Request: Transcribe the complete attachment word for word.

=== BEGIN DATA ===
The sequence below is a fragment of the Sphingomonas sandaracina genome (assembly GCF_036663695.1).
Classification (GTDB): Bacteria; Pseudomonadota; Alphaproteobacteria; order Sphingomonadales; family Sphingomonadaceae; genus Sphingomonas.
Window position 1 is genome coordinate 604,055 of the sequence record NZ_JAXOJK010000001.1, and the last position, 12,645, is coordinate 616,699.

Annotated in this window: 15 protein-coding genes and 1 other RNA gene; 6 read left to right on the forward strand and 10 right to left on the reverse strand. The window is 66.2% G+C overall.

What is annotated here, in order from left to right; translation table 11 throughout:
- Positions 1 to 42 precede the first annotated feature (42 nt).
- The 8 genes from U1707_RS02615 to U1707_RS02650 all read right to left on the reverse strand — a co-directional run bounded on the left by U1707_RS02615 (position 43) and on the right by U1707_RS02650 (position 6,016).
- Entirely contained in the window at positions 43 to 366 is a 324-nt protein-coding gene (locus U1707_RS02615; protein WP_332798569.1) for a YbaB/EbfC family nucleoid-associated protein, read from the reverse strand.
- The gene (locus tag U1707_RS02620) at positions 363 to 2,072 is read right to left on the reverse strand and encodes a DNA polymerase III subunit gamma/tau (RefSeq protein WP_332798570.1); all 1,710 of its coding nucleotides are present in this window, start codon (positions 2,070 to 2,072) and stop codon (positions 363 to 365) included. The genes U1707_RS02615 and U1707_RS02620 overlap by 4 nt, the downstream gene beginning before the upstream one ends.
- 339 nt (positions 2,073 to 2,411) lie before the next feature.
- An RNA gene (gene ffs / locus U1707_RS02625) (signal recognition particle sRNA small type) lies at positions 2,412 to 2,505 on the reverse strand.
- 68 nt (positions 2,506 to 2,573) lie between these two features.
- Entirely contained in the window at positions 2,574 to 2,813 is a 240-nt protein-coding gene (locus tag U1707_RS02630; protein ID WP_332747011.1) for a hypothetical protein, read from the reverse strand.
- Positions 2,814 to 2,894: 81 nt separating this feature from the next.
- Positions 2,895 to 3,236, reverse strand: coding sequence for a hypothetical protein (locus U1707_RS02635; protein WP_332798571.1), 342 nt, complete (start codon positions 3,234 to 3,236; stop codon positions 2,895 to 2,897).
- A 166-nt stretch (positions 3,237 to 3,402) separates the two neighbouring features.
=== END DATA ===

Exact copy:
The sequence below is a fragment of the Sphingomonas sandaracina genome (assembly GCF_036663695.1).
Classification (GTDB): Bacteria; Pseudomonadota; Alphaproteobacteria; order Sphingomonadales; family Sphingomonadaceae; genus Sphingomonas.
Window position 1 is genome coordinate 604,055 of the sequence record NZ_JAXOJK010000001.1, and the last position, 12,645, is coordinate 616,699.

Annotated in this window: 15 protein-coding genes and 1 other RNA gene; 6 read left to right on the forward strand and 10 right to left on the reverse strand. The window is 66.2% G+C overall.

What is annotated here, in order from left to right; translation table 11 throughout:
- Positions 1 to 42 precede the first annotated feature (42 nt).
- The 8 genes from U1707_RS02615 to U1707_RS02650 all read right to left on the reverse strand — a co-directional run bounded on the left by U1707_RS02615 (position 43) and on the right by U1707_RS02650 (position 6,016).
- Entirely contained in the window at positions 43 to 366 is a 324-nt protein-coding gene (locus U1707_RS02615; protein WP_332798569.1) for a YbaB/EbfC family nucleoid-associated protein, read from the reverse strand.
- The gene (locus tag U1707_RS02620) at positions 363 to 2,072 is read right to left on the reverse strand and encodes a DNA polymerase III subunit gamma/tau (RefSeq protein WP_332798570.1); all 1,710 of its coding nucleotides are present in this window, start codon (positions 2,070 to 2,072) and stop codon (positions 363 to 365) included. The genes U1707_RS02615 and U1707_RS02620 overlap by 4 nt, the downstream gene beginning before the upstream one ends.
- 339 nt (positions 2,073 to 2,411) lie before the next feature.
- An RNA gene (gene ffs / locus U1707_RS02625) (signal recognition particle sRNA small type) lies at positions 2,412 to 2,505 on the reverse strand.
- 68 nt (positions 2,506 to 2,573) lie between these two features.
- Entirely contained in the window at positions 2,574 to 2,813 is a 240-nt protein-coding gene (locus tag U1707_RS02630; protein ID WP_332747011.1) for a hypothetical protein, read from the reverse strand.
- Positions 2,814 to 2,894: 81 nt separating this feature from the next.
- Positions 2,895 to 3,236, reverse strand: coding sequence for a hypothetical protein (locus U1707_RS02635; protein WP_332798571.1), 342 nt, complete (start codon positions 3,234 to 3,236; stop codon positions 2,895 to 2,897).
- A 166-nt stretch (positions 3,237 to 3,402) separates the two neighbouring features.